Eliminating risk of patient cross-contamination is a key reason why some U.S. gastroenterologists are willing to use a single-use duodenoscope for up to half of endoscopic retrograde cholangiopancreatography (ERCP) procedures.
This is according to a recent anonymous survey of 70 U.S. gastroenterologists performing ERCP — one of the most challenging endoscopic procedures. The results were first published in a poster at the American College for Gastroenterology conference in October 2020.
“It gave a nice indication that there is a willingness to try single-use,” said Sara Larsen, a global health economist at Ambu A/S and lead author of the abstract. “I think this is very promising.”
A previous meta-analysis Larsen conducted found duodenoscopes may have contamination rates of up to 15.25 percent — worth noting during Patient Safety Awareness Week, which runs from March 14 to 20, 2021. This is an Institute for Healthcare Improvement initiative to raise awareness about preventable harm in the healthcare space.
Duodenoscopes contain three long, narrow channels and an elevator mechanism at the distal end, offering plenty of real estate for microorganisms to thrive. In some recorded cases, reprocessing these flexible endoscopes has proven ineffective at preventing all potential for patient infection. Single-use duodenoscopes, however, are made to use once and discard and thus eliminate risk of cross-contamination.
Larsen and her team conducted the survey of U.S. gastroenterologists just three months after the U.S. Food and Drug Administration granted 510(k) clearance for the world’s first single-use duodenoscope. That means gastroenterologists were commenting on a switch to a product that most of the market did not have access to.
Given this reality, the team was surprised at the results, Larsen told Single-Use Endoscopy.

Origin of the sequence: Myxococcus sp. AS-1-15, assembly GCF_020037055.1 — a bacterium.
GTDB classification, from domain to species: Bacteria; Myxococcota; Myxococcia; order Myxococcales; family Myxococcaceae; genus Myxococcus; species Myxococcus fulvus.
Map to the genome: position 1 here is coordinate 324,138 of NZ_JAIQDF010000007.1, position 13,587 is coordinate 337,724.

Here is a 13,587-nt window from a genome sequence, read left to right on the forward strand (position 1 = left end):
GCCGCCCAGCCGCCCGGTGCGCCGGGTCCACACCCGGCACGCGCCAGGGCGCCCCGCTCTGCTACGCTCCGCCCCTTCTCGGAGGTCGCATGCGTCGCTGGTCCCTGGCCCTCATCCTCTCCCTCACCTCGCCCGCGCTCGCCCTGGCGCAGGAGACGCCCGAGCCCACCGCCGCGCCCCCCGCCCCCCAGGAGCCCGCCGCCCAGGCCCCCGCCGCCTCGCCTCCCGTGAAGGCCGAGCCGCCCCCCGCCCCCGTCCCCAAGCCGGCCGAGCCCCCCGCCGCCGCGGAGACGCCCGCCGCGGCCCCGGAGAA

The U.S. physicians surveyed said the top reasons for considering a switch to single-use for 50 percent of ERCP cases were cost transparency and minimizing risk of infection. In fact, the U.S. gastroenterologists reported an interest in converting 54 percent of ERCPs to single-use if contamination rates at their facilities were reported to be greater than 10 percent for patient-ready scopes.
The surveyors collected answers anonymously with an online survey tool, QuestionPro. The reason why gastroenterologists may convert only half of procedures were not discussed in the published research.
The research team posed the same survey questions to 105 gastroenterologists performing ERCPs in France, Germany and the United Kingdom. European physicians indicated they would, on average, convert 39 percent of ERCP procedures to single-use.
U.S. physicians at facilities where reusable duodenoscopes were owned, rather than leased, indicated a greater willingness to convert to single-use duodenoscopes. The opposite proved true in the European survey.
Larsen speculated the difference in potential conversion rates for U.S. and European physicians likely had to do with Boston Scientific Corp. — the first company to create a single-use duodenoscope — being an American company. Ambu A/S, based in Ballerup, Denmark, has released a single-use model since the publication of this research. The FDA granted 510(k) clearance to the aScope Duodeno in July 2020.